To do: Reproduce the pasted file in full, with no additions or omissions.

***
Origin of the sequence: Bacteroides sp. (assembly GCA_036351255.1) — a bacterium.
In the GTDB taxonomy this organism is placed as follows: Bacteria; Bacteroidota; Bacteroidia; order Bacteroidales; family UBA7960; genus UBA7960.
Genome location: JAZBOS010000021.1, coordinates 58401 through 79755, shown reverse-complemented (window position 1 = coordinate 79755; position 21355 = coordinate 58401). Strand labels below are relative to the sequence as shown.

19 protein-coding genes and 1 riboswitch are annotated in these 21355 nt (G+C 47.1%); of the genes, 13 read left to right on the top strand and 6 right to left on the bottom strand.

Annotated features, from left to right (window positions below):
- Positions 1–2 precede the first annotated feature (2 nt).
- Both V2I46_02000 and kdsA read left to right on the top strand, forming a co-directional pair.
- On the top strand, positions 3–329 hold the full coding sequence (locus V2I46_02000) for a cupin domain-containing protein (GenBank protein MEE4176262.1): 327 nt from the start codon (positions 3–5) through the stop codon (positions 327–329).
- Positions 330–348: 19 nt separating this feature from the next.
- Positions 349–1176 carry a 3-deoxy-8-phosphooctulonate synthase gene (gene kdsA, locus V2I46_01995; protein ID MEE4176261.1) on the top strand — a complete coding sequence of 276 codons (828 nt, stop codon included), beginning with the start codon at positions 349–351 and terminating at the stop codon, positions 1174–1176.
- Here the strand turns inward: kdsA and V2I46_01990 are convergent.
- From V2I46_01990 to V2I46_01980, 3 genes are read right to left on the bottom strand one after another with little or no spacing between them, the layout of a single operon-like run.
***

Origin of the sequence: Bacteroides sp. (assembly GCA_036351255.1) — a bacterium.
In the GTDB taxonomy this organism is placed as follows: Bacteria; Bacteroidota; Bacteroidia; order Bacteroidales; family UBA7960; genus UBA7960.
Genome location: JAZBOS010000021.1, coordinates 58401 through 79755, shown reverse-complemented (window position 1 = coordinate 79755; position 21355 = coordinate 58401). Strand labels below are relative to the sequence as shown.

19 protein-coding genes and 1 riboswitch are annotated in these 21355 nt (G+C 47.1%); of the genes, 13 read left to right on the top strand and 6 right to left on the bottom strand.

Annotated features, from left to right (window positions below):
- Positions 1–2 precede the first annotated feature (2 nt).
- Both V2I46_02000 and kdsA read left to right on the top strand, forming a co-directional pair.
- On the top strand, positions 3–329 hold the full coding sequence (locus V2I46_02000) for a cupin domain-containing protein (GenBank protein MEE4176262.1): 327 nt from the start codon (positions 3–5) through the stop codon (positions 327–329).
- Positions 330–348: 19 nt separating this feature from the next.
- Positions 349–1176 carry a 3-deoxy-8-phosphooctulonate synthase gene (gene kdsA, locus V2I46_01995; protein ID MEE4176261.1) on the top strand — a complete coding sequence of 276 codons (828 nt, stop codon included), beginning with the start codon at positions 349–351 and terminating at the stop codon, positions 1174–1176.
- Here the strand turns inward: kdsA and V2I46_01990 are convergent.
- From V2I46_01990 to V2I46_01980, 3 genes are read right to left on the bottom strand one after another with little or no spacing between them, the layout of a single operon-like run.